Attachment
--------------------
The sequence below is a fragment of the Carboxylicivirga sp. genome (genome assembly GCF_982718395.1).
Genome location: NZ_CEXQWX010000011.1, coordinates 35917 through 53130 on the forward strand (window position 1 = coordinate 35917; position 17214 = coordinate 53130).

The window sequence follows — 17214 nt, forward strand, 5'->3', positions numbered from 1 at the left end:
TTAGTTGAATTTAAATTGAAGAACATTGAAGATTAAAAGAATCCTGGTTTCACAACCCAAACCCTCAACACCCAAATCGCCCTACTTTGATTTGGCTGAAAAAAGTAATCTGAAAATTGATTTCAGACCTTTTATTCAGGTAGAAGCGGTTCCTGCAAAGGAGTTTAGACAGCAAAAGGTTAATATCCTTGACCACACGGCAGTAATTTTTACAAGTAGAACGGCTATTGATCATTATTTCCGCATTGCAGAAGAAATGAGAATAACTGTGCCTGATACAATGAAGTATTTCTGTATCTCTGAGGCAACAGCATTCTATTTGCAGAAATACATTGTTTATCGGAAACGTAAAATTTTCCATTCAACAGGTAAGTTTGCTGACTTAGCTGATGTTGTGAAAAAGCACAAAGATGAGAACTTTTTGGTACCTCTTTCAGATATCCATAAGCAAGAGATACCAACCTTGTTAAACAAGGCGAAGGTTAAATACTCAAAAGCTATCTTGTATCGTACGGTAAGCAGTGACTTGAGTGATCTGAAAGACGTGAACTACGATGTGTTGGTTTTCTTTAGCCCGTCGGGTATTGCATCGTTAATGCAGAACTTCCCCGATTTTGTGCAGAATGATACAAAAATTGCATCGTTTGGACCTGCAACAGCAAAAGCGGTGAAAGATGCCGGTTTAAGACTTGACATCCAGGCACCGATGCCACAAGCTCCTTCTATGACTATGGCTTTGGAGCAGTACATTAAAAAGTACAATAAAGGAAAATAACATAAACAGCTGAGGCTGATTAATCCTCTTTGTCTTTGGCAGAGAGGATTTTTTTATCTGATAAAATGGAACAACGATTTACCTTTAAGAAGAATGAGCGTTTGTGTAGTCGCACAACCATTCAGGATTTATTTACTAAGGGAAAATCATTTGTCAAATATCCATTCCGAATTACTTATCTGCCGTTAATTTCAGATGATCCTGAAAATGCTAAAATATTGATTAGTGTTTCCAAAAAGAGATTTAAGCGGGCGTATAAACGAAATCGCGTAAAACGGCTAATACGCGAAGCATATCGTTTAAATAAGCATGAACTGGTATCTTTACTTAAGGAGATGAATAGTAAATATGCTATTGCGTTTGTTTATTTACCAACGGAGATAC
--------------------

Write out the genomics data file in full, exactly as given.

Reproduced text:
The sequence below is a fragment of the Carboxylicivirga sp. genome (genome assembly GCF_982718395.1).
Genome location: NZ_CEXQWX010000011.1, coordinates 35917 through 53130 on the forward strand (window position 1 = coordinate 35917; position 17214 = coordinate 53130).

The window sequence follows — 17214 nt, forward strand, 5'->3', positions numbered from 1 at the left end:
TTAGTTGAATTTAAATTGAAGAACATTGAAGATTAAAAGAATCCTGGTTTCACAACCCAAACCCTCAACACCCAAATCGCCCTACTTTGATTTGGCTGAAAAAAGTAATCTGAAAATTGATTTCAGACCTTTTATTCAGGTAGAAGCGGTTCCTGCAAAGGAGTTTAGACAGCAAAAGGTTAATATCCTTGACCACACGGCAGTAATTTTTACAAGTAGAACGGCTATTGATCATTATTTCCGCATTGCAGAAGAAATGAGAATAACTGTGCCTGATACAATGAAGTATTTCTGTATCTCTGAGGCAACAGCATTCTATTTGCAGAAATACATTGTTTATCGGAAACGTAAAATTTTCCATTCAACAGGTAAGTTTGCTGACTTAGCTGATGTTGTGAAAAAGCACAAAGATGAGAACTTTTTGGTACCTCTTTCAGATATCCATAAGCAAGAGATACCAACCTTGTTAAACAAGGCGAAGGTTAAATACTCAAAAGCTATCTTGTATCGTACGGTAAGCAGTGACTTGAGTGATCTGAAAGACGTGAACTACGATGTGTTGGTTTTCTTTAGCCCGTCGGGTATTGCATCGTTAATGCAGAACTTCCCCGATTTTGTGCAGAATGATACAAAAATTGCATCGTTTGGACCTGCAACAGCAAAAGCGGTGAAAGATGCCGGTTTAAGACTTGACATCCAGGCACCGATGCCACAAGCTCCTTCTATGACTATGGCTTTGGAGCAGTACATTAAAAAGTACAATAAAGGAAAATAACATAAACAGCTGAGGCTGATTAATCCTCTTTGTCTTTGGCAGAGAGGATTTTTTTATCTGATAAAATGGAACAACGATTTACCTTTAAGAAGAATGAGCGTTTGTGTAGTCGCACAACCATTCAGGATTTATTTACTAAGGGAAAATCATTTGTCAAATATCCATTCCGAATTACTTATCTGCCGTTAATTTCAGATGATCCTGAAAATGCTAAAATATTGATTAGTGTTTCCAAAAAGAGATTTAAGCGGGCGTATAAACGAAATCGCGTAAAACGGCTAATACGCGAAGCATATCGTTTAAATAAGCATGAACTGGTATCTTTACTTAAGGAGATGAATAGTAAATATGCTATTGCGTTTGTTTATTTACCAACGGAGATAC